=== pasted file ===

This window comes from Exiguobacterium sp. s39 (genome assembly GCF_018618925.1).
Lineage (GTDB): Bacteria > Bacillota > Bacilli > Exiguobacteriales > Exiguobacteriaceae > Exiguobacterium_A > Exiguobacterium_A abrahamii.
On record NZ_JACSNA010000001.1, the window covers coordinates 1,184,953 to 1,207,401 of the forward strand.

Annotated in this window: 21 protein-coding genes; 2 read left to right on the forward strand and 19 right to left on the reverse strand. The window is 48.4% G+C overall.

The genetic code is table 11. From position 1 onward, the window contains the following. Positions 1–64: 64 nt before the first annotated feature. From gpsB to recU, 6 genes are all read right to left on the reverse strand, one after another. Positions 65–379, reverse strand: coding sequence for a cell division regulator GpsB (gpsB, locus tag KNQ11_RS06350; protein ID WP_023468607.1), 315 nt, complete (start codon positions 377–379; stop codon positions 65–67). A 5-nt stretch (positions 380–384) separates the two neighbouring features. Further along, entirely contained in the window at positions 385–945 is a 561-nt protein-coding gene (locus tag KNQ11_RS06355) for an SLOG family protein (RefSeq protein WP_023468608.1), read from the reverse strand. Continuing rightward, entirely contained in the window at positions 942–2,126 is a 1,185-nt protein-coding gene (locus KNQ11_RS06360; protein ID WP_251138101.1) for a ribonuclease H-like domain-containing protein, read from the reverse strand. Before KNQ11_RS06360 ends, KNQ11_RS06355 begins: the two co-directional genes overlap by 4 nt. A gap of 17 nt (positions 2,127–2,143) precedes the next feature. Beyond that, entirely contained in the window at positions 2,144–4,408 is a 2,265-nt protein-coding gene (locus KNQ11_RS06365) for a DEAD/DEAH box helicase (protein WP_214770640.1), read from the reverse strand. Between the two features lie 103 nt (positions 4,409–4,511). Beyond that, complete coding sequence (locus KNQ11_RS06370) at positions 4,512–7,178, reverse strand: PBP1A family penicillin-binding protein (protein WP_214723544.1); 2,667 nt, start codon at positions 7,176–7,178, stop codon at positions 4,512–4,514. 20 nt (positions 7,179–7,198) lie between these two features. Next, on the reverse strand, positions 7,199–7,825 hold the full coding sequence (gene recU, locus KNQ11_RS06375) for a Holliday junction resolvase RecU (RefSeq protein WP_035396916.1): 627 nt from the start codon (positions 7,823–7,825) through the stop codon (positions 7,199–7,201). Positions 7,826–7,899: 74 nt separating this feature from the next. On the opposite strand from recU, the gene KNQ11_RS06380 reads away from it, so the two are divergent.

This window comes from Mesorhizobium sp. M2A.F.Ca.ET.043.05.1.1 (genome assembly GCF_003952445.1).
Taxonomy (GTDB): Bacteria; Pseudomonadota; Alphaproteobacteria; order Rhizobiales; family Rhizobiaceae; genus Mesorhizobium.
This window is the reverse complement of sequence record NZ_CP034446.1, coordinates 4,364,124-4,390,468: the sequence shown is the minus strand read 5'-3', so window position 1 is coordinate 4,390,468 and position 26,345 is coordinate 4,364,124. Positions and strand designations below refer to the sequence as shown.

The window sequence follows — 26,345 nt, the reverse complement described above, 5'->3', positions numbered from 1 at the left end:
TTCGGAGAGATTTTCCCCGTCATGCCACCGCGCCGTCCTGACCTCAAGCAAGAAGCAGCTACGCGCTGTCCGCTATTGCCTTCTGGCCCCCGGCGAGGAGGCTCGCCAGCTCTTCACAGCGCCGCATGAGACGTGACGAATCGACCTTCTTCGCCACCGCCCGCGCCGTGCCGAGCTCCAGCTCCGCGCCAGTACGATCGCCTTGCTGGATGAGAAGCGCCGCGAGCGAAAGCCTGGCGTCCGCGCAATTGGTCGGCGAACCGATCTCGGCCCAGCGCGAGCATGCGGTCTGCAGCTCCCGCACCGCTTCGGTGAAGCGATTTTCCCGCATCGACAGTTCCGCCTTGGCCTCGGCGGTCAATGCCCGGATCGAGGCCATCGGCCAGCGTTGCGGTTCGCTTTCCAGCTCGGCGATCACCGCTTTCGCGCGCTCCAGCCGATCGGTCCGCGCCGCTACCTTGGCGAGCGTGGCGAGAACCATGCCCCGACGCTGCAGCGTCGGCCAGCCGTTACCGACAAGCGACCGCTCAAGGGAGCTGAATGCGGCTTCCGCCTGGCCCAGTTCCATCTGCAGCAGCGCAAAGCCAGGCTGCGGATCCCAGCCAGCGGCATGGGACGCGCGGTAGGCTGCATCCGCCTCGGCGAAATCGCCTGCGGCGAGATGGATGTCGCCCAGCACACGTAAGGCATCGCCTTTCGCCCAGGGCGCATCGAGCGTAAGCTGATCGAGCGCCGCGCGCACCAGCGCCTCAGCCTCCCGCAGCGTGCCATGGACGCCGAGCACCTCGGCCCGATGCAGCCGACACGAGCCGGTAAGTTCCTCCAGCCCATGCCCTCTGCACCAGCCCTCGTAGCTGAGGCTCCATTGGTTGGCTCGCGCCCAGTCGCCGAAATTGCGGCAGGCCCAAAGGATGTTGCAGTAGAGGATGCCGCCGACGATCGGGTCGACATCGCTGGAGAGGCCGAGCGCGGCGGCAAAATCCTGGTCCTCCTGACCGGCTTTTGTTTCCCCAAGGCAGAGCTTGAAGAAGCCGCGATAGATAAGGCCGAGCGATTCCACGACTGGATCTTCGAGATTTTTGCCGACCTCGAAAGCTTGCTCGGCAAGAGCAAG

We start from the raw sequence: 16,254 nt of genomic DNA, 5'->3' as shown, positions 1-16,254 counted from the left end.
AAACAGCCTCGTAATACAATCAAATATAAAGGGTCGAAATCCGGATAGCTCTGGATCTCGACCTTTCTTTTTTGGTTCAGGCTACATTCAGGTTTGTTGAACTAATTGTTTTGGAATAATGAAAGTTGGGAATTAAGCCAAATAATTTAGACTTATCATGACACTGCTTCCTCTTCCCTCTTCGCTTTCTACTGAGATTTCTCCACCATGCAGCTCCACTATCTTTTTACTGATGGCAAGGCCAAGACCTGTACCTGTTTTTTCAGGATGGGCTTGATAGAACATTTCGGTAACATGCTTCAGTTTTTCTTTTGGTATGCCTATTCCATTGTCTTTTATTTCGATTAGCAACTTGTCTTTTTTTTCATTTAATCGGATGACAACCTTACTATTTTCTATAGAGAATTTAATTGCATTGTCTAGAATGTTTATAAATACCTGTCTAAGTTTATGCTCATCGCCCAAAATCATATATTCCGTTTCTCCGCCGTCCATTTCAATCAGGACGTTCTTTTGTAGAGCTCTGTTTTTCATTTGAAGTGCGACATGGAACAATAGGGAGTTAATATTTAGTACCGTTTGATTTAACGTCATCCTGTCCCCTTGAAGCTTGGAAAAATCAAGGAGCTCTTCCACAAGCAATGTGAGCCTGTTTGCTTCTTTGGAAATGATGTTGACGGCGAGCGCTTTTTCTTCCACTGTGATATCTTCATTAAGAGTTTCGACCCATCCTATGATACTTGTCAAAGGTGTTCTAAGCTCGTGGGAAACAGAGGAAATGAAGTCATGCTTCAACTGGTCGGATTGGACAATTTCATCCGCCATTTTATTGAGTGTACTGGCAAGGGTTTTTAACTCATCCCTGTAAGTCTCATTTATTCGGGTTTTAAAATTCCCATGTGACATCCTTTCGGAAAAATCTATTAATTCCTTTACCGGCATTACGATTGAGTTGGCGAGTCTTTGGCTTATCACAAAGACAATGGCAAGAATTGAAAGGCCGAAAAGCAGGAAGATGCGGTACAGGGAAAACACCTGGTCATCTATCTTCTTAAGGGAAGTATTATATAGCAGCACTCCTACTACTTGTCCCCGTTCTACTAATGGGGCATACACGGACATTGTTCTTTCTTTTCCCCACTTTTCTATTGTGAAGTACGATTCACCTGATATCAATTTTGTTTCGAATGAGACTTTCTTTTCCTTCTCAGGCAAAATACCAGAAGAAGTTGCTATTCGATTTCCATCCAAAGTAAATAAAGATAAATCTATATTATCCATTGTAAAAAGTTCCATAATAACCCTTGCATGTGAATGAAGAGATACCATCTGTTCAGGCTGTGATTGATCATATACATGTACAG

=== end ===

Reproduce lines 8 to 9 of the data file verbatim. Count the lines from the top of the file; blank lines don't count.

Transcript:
This window is the reverse complement of sequence record NZ_CP034446.1, coordinates 4,364,124-4,390,468: the sequence shown is the minus strand read 5'-3', so window position 1 is coordinate 4,390,468 and position 26,345 is coordinate 4,364,124. Positions and strand designations below refer to the sequence as shown.

The window sequence follows — 26,345 nt, the reverse complement described above, 5'->3', positions numbered from 1 at the left end: